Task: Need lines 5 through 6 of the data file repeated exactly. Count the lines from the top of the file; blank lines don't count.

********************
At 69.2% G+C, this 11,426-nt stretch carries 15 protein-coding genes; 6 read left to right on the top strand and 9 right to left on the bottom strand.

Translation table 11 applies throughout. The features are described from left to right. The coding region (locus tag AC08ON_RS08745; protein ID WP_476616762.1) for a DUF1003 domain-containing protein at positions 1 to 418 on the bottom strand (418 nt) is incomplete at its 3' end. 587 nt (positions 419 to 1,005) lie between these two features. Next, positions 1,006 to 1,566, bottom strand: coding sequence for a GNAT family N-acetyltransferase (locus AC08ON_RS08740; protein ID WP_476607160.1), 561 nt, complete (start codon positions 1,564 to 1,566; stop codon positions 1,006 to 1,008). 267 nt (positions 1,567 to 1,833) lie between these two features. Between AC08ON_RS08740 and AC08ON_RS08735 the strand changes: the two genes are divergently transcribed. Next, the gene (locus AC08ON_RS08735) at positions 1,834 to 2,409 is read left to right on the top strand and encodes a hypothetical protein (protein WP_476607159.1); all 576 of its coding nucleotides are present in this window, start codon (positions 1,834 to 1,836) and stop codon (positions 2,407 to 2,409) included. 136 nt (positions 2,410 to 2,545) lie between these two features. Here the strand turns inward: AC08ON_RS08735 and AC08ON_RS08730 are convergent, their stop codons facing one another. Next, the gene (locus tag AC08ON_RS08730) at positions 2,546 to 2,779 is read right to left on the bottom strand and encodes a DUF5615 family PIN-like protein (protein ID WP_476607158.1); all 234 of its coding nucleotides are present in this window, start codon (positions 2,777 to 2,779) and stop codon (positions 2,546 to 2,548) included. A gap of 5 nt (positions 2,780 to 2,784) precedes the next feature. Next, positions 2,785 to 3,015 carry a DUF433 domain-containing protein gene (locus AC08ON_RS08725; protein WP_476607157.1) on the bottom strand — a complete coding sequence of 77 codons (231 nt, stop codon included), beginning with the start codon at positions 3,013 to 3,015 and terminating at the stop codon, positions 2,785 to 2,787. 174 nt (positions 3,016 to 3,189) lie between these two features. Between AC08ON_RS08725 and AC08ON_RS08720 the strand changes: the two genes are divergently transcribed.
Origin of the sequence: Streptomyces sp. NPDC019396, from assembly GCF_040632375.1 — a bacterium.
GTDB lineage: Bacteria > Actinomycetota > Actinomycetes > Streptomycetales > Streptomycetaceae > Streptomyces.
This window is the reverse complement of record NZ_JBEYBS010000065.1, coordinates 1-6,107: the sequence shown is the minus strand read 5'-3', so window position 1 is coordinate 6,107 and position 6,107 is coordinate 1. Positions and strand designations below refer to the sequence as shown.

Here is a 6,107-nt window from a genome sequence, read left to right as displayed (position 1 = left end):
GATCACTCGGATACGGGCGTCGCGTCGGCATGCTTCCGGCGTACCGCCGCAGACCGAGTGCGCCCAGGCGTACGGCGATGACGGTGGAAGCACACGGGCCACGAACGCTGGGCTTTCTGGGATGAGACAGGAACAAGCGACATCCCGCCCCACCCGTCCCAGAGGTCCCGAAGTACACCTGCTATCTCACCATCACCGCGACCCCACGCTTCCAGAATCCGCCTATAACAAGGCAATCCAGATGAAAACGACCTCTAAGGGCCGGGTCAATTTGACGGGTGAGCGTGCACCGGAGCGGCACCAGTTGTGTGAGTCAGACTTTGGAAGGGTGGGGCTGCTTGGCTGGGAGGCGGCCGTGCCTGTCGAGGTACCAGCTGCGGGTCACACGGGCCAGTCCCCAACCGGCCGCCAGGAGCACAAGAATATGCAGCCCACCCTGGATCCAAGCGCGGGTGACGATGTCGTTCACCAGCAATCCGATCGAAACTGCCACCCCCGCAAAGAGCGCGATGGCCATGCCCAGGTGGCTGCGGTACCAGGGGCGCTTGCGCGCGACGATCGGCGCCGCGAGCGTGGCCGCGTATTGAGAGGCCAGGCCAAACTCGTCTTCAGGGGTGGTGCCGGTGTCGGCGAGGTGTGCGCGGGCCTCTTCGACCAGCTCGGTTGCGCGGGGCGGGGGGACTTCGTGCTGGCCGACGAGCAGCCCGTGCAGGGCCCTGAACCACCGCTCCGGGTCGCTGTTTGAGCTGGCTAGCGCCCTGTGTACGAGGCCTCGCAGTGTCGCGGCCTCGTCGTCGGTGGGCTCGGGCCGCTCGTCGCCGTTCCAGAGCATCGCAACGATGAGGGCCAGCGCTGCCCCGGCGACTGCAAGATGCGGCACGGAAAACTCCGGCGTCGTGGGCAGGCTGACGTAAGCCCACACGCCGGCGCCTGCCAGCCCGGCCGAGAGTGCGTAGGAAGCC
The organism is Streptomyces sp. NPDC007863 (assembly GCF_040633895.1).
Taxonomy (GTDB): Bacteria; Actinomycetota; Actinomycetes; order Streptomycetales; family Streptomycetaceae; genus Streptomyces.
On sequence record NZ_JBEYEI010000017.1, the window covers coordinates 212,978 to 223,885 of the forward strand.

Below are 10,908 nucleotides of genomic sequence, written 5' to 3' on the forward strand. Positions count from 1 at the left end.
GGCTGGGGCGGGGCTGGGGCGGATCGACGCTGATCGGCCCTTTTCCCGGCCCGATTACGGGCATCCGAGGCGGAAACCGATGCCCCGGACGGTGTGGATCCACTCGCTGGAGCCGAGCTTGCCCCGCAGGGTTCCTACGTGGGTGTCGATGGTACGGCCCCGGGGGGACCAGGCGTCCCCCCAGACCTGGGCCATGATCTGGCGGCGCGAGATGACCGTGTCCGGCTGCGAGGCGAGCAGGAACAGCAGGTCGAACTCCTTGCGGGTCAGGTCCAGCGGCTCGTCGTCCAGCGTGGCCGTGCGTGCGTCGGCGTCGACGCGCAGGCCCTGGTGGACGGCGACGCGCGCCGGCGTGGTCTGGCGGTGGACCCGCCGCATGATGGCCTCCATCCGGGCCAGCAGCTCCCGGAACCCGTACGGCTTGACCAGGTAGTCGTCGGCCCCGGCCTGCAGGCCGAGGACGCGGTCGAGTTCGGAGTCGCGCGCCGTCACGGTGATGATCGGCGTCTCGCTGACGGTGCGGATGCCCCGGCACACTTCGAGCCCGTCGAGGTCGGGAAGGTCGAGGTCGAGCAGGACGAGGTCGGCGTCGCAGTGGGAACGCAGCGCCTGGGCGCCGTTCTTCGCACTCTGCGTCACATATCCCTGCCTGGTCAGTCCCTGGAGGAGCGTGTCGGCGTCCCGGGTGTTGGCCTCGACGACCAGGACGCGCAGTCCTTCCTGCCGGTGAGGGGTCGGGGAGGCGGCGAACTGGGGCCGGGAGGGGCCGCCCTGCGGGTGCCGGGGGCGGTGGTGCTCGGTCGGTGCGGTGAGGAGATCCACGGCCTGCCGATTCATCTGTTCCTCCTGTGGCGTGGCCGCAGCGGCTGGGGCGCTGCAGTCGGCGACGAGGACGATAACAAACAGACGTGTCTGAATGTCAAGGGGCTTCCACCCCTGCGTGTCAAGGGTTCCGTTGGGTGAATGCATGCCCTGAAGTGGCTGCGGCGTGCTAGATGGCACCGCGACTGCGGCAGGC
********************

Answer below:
This window is the reverse complement of record NZ_JBEYBS010000065.1, coordinates 1-6,107: the sequence shown is the minus strand read 5'-3', so window position 1 is coordinate 6,107 and position 6,107 is coordinate 1. Positions and strand designations below refer to the sequence as shown.

Here is a 6,107-nt window from a genome sequence, read left to right as displayed (position 1 = left end):